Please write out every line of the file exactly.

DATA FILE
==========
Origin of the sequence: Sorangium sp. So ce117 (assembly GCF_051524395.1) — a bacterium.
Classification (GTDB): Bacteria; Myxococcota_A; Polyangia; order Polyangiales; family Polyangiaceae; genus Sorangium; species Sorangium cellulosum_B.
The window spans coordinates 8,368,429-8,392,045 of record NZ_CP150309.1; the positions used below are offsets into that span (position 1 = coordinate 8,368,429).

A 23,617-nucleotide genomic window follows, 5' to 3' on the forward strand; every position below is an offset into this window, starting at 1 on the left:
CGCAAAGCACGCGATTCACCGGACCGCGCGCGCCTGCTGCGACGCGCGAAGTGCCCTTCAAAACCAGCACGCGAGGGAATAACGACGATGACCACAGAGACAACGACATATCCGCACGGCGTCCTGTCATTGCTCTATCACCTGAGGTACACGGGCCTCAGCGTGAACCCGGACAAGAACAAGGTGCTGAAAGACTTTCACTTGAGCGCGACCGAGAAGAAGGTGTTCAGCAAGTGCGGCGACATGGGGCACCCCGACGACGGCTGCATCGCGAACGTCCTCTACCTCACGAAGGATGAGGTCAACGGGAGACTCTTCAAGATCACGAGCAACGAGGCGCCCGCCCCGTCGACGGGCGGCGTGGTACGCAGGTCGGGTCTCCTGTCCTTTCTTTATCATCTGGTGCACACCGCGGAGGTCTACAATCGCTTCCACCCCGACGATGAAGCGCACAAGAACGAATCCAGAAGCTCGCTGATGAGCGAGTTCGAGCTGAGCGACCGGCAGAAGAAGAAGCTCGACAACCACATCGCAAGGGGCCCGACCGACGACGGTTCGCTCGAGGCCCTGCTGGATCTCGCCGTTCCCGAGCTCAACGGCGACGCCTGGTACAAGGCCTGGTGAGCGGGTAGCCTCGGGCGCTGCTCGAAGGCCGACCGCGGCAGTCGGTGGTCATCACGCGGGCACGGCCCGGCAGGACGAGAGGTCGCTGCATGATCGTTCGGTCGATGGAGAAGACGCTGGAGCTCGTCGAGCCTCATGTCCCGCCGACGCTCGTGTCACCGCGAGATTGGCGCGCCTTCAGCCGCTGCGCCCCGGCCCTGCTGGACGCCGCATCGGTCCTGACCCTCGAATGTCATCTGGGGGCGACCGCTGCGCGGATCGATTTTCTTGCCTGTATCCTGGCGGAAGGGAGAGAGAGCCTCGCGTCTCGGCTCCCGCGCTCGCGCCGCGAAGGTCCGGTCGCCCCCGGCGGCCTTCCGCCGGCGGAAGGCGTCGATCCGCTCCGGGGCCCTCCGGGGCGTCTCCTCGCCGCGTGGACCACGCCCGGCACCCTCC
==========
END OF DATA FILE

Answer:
Origin of the sequence: Sorangium sp. So ce117 (assembly GCF_051524395.1) — a bacterium.
Classification (GTDB): Bacteria; Myxococcota_A; Polyangia; order Polyangiales; family Polyangiaceae; genus Sorangium; species Sorangium cellulosum_B.
The window spans coordinates 8,368,429-8,392,045 of record NZ_CP150309.1; the positions used below are offsets into that span (position 1 = coordinate 8,368,429).

A 23,617-nucleotide genomic window follows, 5' to 3' on the forward strand; every position below is an offset into this window, starting at 1 on the left:
CGCAAAGCACGCGATTCACCGGACCGCGCGCGCCTGCTGCGACGCGCGAAGTGCCCTTCAAAACCAGCACGCGAGGGAATAACGACGATGACCACAGAGACAACGACATATCCGCACGGCGTCCTGTCATTGCTCTATCACCTGAGGTACACGGGCCTCAGCGTGAACCCGGACAAGAACAAGGTGCTGAAAGACTTTCACTTGAGCGCGACCGAGAAGAAGGTGTTCAGCAAGTGCGGCGACATGGGGCACCCCGACGACGGCTGCATCGCGAACGTCCTCTACCTCACGAAGGATGAGGTCAACGGGAGACTCTTCAAGATCACGAGCAACGAGGCGCCCGCCCCGTCGACGGGCGGCGTGGTACGCAGGTCGGGTCTCCTGTCCTTTCTTTATCATCTGGTGCACACCGCGGAGGTCTACAATCGCTTCCACCCCGACGATGAAGCGCACAAGAACGAATCCAGAAGCTCGCTGATGAGCGAGTTCGAGCTGAGCGACCGGCAGAAGAAGAAGCTCGACAACCACATCGCAAGGGGCCCGACCGACGACGGTTCGCTCGAGGCCCTGCTGGATCTCGCCGTTCCCGAGCTCAACGGCGACGCCTGGTACAAGGCCTGGTGAGCGGGTAGCCTCGGGCGCTGCTCGAAGGCCGACCGCGGCAGTCGGTGGTCATCACGCGGGCACGGCCCGGCAGGACGAGAGGTCGCTGCATGATCGTTCGGTCGATGGAGAAGACGCTGGAGCTCGTCGAGCCTCATGTCCCGCCGACGCTCGTGTCACCGCGAGATTGGCGCGCCTTCAGCCGCTGCGCCCCGGCCCTGCTGGACGCCGCATCGGTCCTGACCCTCGAATGTCATCTGGGGGCGACCGCTGCGCGGATCGATTTTCTTGCCTGTATCCTGGCGGAAGGGAGAGAGAGCCTCGCGTCTCGGCTCCCGCGCTCGCGCCGCGAAGGTCCGGTCGCCCCCGGCGGCCTTCCGCCGGCGGAAGGCGTCGATCCGCTCCGGGGCCCTCCGGGGCGTCTCCTCGCCGCGTGGACCACGCCCGGCACCCTCC